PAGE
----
At the heart of the Dreamworks reboot of the cartoon She-Ra, is a story about two friends — Adora (Aimee Carrero) and Catra (AJ Michalka) — coping with trauma. The two warriors were raised by the imperialist empire known as The Horde, an organization whose sole purpose has been to assist emperor Hordak in conquering the planet of Etheria. Adora has attempted to move past the trauma of her abusive homeland by aiding the resistance (i.e., the Princess Alliance) in taking on the mantle of the sword-wielding She-Ra. Catra, the series’ main antagonist, has doubled down with helping The Horde. She has done so in a futile attempt to redirect the pain that has been dealt to her right back at the world.
In this latest season, Adora — who has thus far desperately wanted to reform Catra — confronts her former best friend about her destructive behavior. She stops taking responsibility for Catra’s warped way of thinking, and in the process, demonstrates to young children the way to deal with abusers who gaslight you: cut the cord.
The relationship between Catra and Adora has always been unhealthy. The two were raised in an abusive environment known as the Fright Zone, which churns out child soldiers for The Horde’s war effort. Life for Catra and Adora was spartan, daily repetitions of war exercises and propaganda. It was hard, and the two consequently became codependent. As Adora says in a flashback as a child in episode 11 of Season 1:
YOUNG ADORA: It doesn’t matter what they do to us. You look out for me, I look out for you. Nothing bad can happen if we have each other.
In the few scenes we see of the two in the Fright Zone, Catra is possessive, quick to react with anger, and generally demanding of Adora’s time. She abandons Adora at training exercises, and Catra unfairly blames Adora for outpassing her in rank. She frames every action in relation to how it affects her.
When Adora “leaves” The Horde to join the resistance as a freedom fighter, Catra percieves this philosophically-driven decision as a personal attack on her. She labels Adora as the “bad guy” because the alternative would be to unpack her trauma. Adora is either with Catra or against her.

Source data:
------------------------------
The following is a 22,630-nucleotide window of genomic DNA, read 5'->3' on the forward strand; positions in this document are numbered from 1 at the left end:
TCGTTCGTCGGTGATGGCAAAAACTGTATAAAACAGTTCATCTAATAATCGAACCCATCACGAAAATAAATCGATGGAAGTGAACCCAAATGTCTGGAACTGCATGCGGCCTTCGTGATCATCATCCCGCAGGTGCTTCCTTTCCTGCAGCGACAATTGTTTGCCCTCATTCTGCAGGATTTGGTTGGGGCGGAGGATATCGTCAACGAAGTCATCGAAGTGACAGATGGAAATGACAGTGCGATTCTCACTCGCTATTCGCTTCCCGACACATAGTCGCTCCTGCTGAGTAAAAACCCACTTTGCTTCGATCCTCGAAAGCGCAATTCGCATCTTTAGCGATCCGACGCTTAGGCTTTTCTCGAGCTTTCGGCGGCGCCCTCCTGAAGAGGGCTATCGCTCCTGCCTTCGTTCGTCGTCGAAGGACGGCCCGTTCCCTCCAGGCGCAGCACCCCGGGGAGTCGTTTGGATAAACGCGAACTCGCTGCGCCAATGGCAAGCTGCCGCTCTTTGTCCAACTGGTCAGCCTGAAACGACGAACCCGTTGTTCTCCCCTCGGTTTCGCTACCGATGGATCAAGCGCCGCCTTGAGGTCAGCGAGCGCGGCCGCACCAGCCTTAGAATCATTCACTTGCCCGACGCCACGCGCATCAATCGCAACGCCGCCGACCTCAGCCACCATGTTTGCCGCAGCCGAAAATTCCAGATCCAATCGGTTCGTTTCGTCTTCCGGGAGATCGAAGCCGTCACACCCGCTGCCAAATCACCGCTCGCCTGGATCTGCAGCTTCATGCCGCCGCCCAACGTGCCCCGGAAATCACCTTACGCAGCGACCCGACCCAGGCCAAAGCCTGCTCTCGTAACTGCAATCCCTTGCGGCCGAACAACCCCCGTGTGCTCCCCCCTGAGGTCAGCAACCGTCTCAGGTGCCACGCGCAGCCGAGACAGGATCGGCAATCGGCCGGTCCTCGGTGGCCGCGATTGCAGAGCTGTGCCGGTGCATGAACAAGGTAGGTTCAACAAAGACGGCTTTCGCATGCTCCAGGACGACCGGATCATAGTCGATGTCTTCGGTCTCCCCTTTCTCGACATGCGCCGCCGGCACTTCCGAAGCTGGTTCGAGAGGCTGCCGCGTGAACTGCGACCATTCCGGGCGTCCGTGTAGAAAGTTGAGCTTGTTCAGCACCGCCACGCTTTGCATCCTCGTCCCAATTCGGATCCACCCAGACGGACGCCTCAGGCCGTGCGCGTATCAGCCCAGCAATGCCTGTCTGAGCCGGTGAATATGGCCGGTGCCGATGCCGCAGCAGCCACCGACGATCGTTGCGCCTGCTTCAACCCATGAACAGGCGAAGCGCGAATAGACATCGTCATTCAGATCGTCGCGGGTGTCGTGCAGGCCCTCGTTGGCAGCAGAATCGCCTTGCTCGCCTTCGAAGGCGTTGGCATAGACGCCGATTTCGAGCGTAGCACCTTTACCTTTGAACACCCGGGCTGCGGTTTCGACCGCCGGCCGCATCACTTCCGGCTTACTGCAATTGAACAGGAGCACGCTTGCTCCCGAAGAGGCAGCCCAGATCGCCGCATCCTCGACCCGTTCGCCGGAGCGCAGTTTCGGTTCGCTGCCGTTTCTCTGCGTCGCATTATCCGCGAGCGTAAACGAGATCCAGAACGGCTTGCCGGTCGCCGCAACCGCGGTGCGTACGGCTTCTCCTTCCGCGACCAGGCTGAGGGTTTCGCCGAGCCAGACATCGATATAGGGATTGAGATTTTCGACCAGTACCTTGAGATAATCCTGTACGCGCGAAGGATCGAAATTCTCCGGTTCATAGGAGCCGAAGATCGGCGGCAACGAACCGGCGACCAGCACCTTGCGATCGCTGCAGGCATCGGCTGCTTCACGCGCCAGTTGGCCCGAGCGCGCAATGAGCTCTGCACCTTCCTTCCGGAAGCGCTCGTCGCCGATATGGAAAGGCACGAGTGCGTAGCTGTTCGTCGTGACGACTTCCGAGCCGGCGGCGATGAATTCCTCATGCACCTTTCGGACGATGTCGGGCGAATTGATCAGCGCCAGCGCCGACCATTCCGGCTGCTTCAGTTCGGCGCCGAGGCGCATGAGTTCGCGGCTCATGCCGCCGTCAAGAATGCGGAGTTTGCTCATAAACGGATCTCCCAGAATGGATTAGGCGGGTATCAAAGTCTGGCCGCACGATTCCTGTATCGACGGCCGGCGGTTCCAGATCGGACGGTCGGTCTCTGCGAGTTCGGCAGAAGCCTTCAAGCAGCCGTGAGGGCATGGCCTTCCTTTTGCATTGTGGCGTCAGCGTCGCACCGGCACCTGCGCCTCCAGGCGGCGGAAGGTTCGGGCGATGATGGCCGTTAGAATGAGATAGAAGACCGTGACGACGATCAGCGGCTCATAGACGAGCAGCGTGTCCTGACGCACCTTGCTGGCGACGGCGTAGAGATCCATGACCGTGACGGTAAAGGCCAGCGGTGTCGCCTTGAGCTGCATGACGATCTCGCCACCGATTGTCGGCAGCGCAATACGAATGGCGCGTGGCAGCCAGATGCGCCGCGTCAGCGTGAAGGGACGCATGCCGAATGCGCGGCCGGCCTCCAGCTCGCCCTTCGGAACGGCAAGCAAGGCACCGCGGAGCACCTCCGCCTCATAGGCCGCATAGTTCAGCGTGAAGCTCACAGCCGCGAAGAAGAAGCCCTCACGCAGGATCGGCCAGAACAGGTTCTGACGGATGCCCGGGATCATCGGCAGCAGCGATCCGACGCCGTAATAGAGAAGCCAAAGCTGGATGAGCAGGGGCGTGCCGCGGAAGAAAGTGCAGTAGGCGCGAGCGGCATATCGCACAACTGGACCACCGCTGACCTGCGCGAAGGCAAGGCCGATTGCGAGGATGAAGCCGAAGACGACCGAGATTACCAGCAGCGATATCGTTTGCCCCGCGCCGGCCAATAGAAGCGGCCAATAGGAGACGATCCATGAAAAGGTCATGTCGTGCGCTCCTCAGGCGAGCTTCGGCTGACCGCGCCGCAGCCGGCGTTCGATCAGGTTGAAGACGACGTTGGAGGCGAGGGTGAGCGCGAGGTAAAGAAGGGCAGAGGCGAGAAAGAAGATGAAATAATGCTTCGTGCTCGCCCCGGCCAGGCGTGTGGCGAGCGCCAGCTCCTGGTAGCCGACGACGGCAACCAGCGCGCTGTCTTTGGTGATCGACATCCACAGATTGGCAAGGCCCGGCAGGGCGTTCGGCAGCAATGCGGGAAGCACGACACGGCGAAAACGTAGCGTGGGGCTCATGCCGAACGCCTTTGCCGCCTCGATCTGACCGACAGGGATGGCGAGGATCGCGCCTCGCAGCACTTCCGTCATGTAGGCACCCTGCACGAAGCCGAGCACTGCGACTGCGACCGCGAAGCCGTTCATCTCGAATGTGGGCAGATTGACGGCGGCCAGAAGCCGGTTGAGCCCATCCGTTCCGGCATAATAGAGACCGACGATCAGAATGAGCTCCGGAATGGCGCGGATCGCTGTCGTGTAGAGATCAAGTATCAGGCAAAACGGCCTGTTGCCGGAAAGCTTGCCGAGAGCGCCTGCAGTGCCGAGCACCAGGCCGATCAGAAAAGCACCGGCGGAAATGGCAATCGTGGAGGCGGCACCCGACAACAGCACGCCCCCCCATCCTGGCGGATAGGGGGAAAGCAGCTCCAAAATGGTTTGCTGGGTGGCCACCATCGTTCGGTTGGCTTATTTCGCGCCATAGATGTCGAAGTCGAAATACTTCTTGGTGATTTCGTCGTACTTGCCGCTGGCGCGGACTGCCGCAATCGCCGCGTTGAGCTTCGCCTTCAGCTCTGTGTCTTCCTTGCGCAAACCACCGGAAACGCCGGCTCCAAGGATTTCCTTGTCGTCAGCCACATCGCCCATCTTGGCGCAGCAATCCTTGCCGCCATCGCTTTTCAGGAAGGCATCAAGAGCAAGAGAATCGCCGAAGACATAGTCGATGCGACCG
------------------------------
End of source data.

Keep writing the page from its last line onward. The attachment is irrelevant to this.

This pattern becomes especially poignant in the latest season. The Horde is attempting to open a portal to connect Etheria, which currently exists in a pocket dimension, to the rest of the known universe. The portal would theoretically bring more Horde soldiers to Etheria to squash the Princess Alliance once and for all. The first She-Ra, Mara, however, made it so such an action will destroy the entire planet. When technologically-inclined princess Entrapta tells Catra that her decision will have catastrophic consequences for all of Etheria, The Horde included, Catra once again interprets this as a personal attack.
ENTRAPTA: It’s going to collapse and take us all with it. Adora was right.
CATRA: Adora is right? Adora gets everything she wants. But not this time. This time, I am going to win. I don’t care what it takes. We are opening that portal now.
It bears emphasizing that Adora is not the one maliciously trying to blow up Etheria as a form of oneupmanship. This framing is all in Catra’s mind. Black and white thinking is very common among abusers. Abusers typically have a communication style that reduces all interactions to personal ones. As Darlene Lancer mentioned in an article in Psychology Today:
“The one thing [abusers] all have in common is that their motive is to have power over their victim. This is because they don’t feel that they have personal power, regardless of worldly success. To them, communication is a win-lose game.”